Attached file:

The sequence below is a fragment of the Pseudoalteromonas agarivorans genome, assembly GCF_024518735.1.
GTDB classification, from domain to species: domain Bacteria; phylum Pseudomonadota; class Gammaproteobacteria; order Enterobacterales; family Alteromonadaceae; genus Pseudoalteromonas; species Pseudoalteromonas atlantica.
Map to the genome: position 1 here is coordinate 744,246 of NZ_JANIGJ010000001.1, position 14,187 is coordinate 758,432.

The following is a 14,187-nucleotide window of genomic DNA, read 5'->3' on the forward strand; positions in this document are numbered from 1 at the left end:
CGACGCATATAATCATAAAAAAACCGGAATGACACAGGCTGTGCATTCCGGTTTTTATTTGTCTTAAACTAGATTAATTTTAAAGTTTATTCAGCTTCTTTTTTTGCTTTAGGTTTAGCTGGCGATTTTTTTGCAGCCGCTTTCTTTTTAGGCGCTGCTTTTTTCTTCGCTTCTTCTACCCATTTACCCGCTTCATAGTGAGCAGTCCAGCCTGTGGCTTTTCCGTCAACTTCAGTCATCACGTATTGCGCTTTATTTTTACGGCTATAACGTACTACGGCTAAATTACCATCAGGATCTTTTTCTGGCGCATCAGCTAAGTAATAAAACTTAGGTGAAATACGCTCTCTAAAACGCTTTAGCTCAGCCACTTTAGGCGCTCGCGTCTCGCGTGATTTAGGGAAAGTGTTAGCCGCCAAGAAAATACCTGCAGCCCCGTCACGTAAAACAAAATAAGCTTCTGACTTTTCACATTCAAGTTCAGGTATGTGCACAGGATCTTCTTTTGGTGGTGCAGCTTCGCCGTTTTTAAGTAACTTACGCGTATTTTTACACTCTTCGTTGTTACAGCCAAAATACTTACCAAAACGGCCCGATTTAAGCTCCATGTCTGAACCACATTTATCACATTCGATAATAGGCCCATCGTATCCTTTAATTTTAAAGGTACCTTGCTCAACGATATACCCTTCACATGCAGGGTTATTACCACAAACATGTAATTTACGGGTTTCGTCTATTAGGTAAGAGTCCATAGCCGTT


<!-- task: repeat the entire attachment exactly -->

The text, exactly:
The sequence below is a fragment of the Pseudoalteromonas agarivorans genome, assembly GCF_024518735.1.
GTDB classification, from domain to species: domain Bacteria; phylum Pseudomonadota; class Gammaproteobacteria; order Enterobacterales; family Alteromonadaceae; genus Pseudoalteromonas; species Pseudoalteromonas atlantica.
Map to the genome: position 1 here is coordinate 744,246 of NZ_JANIGJ010000001.1, position 14,187 is coordinate 758,432.

The following is a 14,187-nucleotide window of genomic DNA, read 5'->3' on the forward strand; positions in this document are numbered from 1 at the left end:
CGACGCATATAATCATAAAAAAACCGGAATGACACAGGCTGTGCATTCCGGTTTTTATTTGTCTTAAACTAGATTAATTTTAAAGTTTATTCAGCTTCTTTTTTTGCTTTAGGTTTAGCTGGCGATTTTTTTGCAGCCGCTTTCTTTTTAGGCGCTGCTTTTTTCTTCGCTTCTTCTACCCATTTACCCGCTTCATAGTGAGCAGTCCAGCCTGTGGCTTTTCCGTCAACTTCAGTCATCACGTATTGCGCTTTATTTTTACGGCTATAACGTACTACGGCTAAATTACCATCAGGATCTTTTTCTGGCGCATCAGCTAAGTAATAAAACTTAGGTGAAATACGCTCTCTAAAACGCTTTAGCTCAGCCACTTTAGGCGCTCGCGTCTCGCGTGATTTAGGGAAAGTGTTAGCCGCCAAGAAAATACCTGCAGCCCCGTCACGTAAAACAAAATAAGCTTCTGACTTTTCACATTCAAGTTCAGGTATGTGCACAGGATCTTCTTTTGGTGGTGCAGCTTCGCCGTTTTTAAGTAACTTACGCGTATTTTTACACTCTTCGTTGTTACAGCCAAAATACTTACCAAAACGGCCCGATTTAAGCTCCATGTCTGAACCACATTTATCACATTCGATAATAGGCCCATCGTATCCTTTAATTTTAAAGGTACCTTGCTCAACGATATACCCTTCACATGCAGGGTTATTACCACAAACATGTAATTTACGGGTTTCGTCTATTAGGTAAGAGTCCATAGCCGTT